There comes a time in most careers when you have to think about timing and that fragile balance among an abundance of different issues. Health, finance, quality of life – they all come into play when it comes time to contemplate hanging it up.
Walking away isn’t always as easy as it sounds.
Sure, there are times when your body dictates your departure. Hard to argue there.
Unless you just won the lottery, financial considerations often make the choices more difficult to navigate.
A lot of it comes down to timing.
It would be great to retire the way Rocky Marciano and Jim Brown did.
Marciano is the only world champion heavyweight boxer to retire undefeated. The Rock had 49 bouts and 49 wins, with 43 by knockout. After six title defenses, including a ninth-round knockout of Archie Moore, he hung his gloves up at the ripe old age of 32.
That sounds young, but when you consider that he passed away just 13 years later the timing seems about right.
Jim Brown walked away from the NFL as arguably the greatest player of all time. Nine seasons, nine Pro Bowl invitations. Led the NFL in rushing eight times. With nothing left to prove on the football field, he left to pursue an acting career.
More often you see athletes try to hang on too long. Their final seasons are a mere shadow of their former greatness.
Marla Emde spent a good deal of time coming to grips with timing.
Emde and Robin DeRuwe created the Valley Girl Triathlon in 2003, a women-only sprint triathlon that has seen more than 12,000 athletes compete over its first 15 years. On July 21 in Medical Lake, the race will take its 16th and final bow.
Emde announced this will be the final Valley Girl before last Christmas.
“After 16 years it was a really hard decision,” Emde said. “As much as I love watching all those women and watching them achieve things they never thought they would do, it just felt like it was time.”
Triathlons were something new back in those early days, and the lone women-only race in the Northwest was a Seattle triathlon sponsored by Danskin.
“Danskin was a bigger race for a couple years, but it dropped off and then Danskin pulled out as a sponsor,” Emde said. “It was a tough venue – they had to bus women in and out in order to make it work.”
Emde said her goal from the outset was to create a self-sustaining race that did not live or die with a sponsorship.
Instead, Valley Girl set out to give back by educating and encouraging women to try something very much outside their normal comfort zone. They offered clinics and training sessions – concentrating on growing their own athletic base. And they offered a kids triathlon for a half-dozen years to get youngsters started early.
“It’s a little bit like putting on a circus,” Emde said after year three and the circus had grown from 350 participants in Year 1 to 500. “Once you get everyone inside the tent you tend to forget just how much work went into getting that tent up and bringing in the lions and tigers.”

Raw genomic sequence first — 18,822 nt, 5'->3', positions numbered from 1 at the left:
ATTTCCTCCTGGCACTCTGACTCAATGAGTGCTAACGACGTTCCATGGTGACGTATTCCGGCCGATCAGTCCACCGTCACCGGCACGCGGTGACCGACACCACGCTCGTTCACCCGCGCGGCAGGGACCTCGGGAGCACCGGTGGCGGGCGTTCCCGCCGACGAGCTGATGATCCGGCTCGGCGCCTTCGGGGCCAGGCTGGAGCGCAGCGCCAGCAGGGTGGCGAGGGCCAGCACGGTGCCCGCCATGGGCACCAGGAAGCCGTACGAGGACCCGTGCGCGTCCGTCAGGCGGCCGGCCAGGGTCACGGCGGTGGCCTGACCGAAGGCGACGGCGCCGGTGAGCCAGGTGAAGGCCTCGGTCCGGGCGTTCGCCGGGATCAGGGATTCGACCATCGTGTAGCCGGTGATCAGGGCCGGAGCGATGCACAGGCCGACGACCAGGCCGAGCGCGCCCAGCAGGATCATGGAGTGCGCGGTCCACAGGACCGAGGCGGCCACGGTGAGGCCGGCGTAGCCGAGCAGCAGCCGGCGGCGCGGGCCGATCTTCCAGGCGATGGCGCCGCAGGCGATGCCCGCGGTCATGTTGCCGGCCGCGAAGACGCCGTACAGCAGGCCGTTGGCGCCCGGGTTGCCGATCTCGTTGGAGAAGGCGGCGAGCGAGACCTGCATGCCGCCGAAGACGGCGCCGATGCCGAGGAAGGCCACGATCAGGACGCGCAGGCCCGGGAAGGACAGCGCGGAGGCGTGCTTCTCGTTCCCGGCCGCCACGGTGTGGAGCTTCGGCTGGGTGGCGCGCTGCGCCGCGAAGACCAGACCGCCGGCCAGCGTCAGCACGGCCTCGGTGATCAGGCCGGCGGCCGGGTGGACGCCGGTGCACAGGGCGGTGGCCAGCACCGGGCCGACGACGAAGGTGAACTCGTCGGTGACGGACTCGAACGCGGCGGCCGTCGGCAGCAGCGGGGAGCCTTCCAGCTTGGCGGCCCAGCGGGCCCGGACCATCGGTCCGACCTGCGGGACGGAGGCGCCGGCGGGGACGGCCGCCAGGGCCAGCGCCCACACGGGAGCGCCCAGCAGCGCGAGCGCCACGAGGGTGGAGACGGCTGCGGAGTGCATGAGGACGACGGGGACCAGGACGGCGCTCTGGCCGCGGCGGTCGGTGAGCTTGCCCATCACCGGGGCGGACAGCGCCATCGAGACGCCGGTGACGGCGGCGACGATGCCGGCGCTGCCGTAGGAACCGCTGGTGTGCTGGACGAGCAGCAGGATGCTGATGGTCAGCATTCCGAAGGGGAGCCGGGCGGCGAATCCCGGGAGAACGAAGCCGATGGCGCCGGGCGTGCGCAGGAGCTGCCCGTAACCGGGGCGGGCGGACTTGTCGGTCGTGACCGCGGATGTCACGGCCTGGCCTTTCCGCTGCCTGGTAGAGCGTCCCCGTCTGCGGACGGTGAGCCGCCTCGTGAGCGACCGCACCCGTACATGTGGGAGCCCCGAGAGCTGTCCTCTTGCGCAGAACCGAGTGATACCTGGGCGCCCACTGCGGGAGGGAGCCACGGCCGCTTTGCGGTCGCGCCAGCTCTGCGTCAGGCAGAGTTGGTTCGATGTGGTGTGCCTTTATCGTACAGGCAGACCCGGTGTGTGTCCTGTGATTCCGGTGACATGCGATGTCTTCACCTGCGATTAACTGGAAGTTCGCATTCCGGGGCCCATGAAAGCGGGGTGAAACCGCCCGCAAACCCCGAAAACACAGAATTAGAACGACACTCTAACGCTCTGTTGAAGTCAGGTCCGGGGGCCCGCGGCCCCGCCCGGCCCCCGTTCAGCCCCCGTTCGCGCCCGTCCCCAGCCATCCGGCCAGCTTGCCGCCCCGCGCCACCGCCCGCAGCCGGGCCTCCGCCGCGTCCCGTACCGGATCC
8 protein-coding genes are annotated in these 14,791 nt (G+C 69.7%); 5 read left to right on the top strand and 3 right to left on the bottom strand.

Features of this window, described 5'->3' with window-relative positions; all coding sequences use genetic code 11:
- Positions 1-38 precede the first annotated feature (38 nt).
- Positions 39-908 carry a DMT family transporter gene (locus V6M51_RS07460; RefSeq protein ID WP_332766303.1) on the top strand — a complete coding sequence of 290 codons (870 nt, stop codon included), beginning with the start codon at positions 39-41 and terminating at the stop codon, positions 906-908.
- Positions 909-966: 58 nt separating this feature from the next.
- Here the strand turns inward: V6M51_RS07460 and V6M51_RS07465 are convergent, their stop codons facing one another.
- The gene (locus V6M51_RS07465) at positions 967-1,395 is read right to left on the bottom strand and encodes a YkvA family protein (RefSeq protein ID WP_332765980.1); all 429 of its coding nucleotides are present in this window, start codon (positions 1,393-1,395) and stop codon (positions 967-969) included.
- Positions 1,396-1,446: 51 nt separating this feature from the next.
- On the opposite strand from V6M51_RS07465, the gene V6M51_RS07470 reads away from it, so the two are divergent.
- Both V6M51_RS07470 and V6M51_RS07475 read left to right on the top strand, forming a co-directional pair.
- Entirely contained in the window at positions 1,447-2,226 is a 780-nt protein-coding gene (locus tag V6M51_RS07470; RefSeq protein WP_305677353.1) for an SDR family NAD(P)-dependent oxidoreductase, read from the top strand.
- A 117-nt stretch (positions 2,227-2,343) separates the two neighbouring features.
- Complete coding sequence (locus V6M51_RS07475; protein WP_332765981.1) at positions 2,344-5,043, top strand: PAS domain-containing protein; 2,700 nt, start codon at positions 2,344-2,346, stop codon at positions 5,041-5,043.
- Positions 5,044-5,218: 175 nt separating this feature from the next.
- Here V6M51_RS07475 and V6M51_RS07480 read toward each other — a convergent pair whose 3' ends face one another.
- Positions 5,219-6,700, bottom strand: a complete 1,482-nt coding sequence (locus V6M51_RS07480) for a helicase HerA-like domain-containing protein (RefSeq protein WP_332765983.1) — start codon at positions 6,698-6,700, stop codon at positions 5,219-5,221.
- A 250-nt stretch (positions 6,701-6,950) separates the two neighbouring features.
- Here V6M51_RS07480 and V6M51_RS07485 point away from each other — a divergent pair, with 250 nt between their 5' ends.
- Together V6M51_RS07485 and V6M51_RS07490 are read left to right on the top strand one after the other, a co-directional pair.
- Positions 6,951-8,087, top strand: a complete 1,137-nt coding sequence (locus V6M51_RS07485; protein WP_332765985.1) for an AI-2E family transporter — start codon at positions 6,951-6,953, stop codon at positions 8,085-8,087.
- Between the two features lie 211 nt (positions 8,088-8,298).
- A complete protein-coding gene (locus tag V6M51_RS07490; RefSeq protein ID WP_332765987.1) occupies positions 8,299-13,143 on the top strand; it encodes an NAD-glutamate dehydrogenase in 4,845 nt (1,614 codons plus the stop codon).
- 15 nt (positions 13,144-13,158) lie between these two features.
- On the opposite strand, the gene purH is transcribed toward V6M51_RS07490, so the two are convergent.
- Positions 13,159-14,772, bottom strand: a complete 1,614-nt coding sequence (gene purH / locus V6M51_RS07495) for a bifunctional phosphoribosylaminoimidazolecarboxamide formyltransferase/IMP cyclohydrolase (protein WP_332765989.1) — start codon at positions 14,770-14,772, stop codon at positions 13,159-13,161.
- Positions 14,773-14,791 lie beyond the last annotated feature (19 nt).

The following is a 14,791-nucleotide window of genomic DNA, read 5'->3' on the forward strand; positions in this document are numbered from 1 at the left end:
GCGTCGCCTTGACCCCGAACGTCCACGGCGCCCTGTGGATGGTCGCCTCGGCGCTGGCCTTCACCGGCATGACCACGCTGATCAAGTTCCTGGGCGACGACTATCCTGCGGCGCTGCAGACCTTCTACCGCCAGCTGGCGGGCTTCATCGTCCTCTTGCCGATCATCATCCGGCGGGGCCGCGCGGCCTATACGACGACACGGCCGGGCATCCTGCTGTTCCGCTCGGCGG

A big part of that circus has been an army of volunteers – volunteers who consistently went above and beyond the demands of their responsibility.
Emde tells the story of a woman who got about a third of the way into the swim portion of the race in one of the early years. She felt overwhelmed and told a volunteer in a kayak that she couldn’t do it and was going to go back to the beach. But the volunteer wouldn’t allow it – sticking with her the entire rest of the way, offering support and encouragement.
When they got back to the beach after finishing the swim the woman broke down in tears and the pair embraced.
There have been so, so many inspiring stories – stories that regularly move organizers, participants and volunteers to tears.
There have been women who embraced the challenge of a triathlon as part of their recovery from cancer or domestic violence or as part of a dramatic weight loss regime. There have been youngsters who got hooked on running and went on to be part of area varsity cross-country teams.
“That’s the most incredible part,” Emde said. “There have been so many great stories over the years. We’ve had a number of three-generation entries over the years. We’ve seen women get hooked on running or on cycling and who went on to do something more specific.”
That’s the truly impressive part of just how groundbreaking the Valley Girl has been: There were seeds planted on its course that have grown and blossomed in so many varied arenas.
“I feel very proud of what we accomplished,” Emde said.
There is a great deal there to be proud about.
In some ways, the triathlon has lost a bit of its luster – with athletes focusing more on the Iron Man series.
After a long, successful run in Liberty Lake, the race moved to Medical Lake two years ago, where there was less of a need to close streets to accommodate the race and the number of volunteers needed was significantly less.
“I have some other things that I want to concentrate on with my life,” Emde said. “It just feels like it’s time.”
But oh, what a time it was.
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